As lawyers for LIV Golf attempt to shed light on the PGA Tour’s organizational structure and financial dealings in an anti-trust lawsuit, the head of Saudi Arabia’s Public Investment Fund has insisted on the fact that he shouldn’t have to do the same, claiming “sovereign immunity.”
According to a Bloomberg News report, PIF Governor Yasir Al-Rumayyan on Tuesday asked a federal judge in California to overturn a request by the PGA Tour to compel their testimony and produce documents for a lawsuit accusing LIV of competition. disloyalty for offering players lucrative offers. break their PGA contracts.
The original lawsuit, which was filed in August by Phil Mickelson and 10 other golfers, has been taken up by LIV Golf, which is under the PIF umbrella.
However, Saudi company officials said they only exercise high-level oversight over LIV Golf and do not handle day-to-day operations. The request also said the move could set a “dangerous precedent” if PIF were to reveal its books, as the company has investments in major corporations like Walmart and Starbucks and could be ripe for similar claims regarding any lawsuits against companies. that she holds.
The wealth fund, which was established in 1971 to enable the Saudi government to invest in various projects and businesses, is currently estimated at $676 billion.
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“Now that LIV (Golf) is involved, there’s no need for me to be involved anymore,” Mickelson said in September when he dropped the suit. doesn’t want or need anything. I think it’s important that players have the right to play when and where they want, when and where they qualify. And now that LIV (Golf) is part of it, that will be accomplished if and when they win. ”
The original lawsuit, obtained by golf weekStates:
“As the Tour’s monopoly power grew, it used its dominance to create an arsenal of anti-competitive restraints to protect its longstanding monopoly. Now, threatened by the entry of LIV Golf, Inc. (“LIV Golf”), and diametrically opposed to its founding mission, the Tour has ventured to harm the careers and livelihoods of all golfers, including plaintiffs Phil Mickelson, Talor Gooch, Hudson Swafford , Matt Jones, Bryson DeChambeau, Abraham Ancer, Carlos Ortiz, Ian Poulter, Pat Perez, Jason Kokrak, and Peter Uihlein (“Claimants”), who have the temerity to challenge the Tour and play in tournaments sponsored by the newcomer The Tour did this in an intentional and relentless effort to crush nascent competition before it threatened the Tour’s monopoly.”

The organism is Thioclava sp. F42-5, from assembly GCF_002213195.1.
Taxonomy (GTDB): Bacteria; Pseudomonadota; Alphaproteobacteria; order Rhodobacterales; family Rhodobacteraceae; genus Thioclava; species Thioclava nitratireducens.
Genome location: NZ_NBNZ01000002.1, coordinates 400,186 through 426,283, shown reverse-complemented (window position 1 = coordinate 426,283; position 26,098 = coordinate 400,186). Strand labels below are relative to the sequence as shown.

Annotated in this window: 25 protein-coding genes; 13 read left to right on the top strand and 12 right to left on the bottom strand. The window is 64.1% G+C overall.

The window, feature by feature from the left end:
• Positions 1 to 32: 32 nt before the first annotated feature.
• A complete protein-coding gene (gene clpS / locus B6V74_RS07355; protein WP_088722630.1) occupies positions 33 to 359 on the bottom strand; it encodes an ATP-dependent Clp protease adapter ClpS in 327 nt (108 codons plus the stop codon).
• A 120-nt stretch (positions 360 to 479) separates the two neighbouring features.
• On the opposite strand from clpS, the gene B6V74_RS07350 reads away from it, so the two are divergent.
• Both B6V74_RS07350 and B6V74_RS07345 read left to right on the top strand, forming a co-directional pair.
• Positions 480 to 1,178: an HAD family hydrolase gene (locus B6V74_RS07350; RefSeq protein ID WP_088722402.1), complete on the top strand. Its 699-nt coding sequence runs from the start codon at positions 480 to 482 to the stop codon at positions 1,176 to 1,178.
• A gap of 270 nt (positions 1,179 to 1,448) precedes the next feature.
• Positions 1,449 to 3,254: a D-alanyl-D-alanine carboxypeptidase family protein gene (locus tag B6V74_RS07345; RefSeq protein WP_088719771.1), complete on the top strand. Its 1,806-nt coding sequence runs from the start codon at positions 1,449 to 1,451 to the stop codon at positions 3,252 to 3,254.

The PGA Tour then sent the U.S. District Court in Northern California a 32-page response to the original lawsuit, along with a separate seven-page example of what it calls characterization errors and falsehoods presented by the players. of LIV.
He then added a countersuit in September, seeking damages for trademark and reputational damage.
While LIV alleged that the Tour uses monopoly power and unlawfully suspended players, the Tour’s countersuit claims that LIV uses players, “and the game of golf to wash away the recent history of Saudi atrocities and to advancing the Saudi Public Investment Fund’s Vision 2030 initiatives”.
LIV Golf has long been criticized as a way for the Kingdom to wash away its human rights record with guaranteed money and multi-million dollar deals. Saudi Arabia has been accused of numerous human rights violations, including politically motivated killings, torture, enforced disappearances and inhumane treatment of prisoners. And members of the Saudi royal family and government have been accused of involvement in the murder of Saudi journalist and Washington Post columnist Jamal Khashoggi.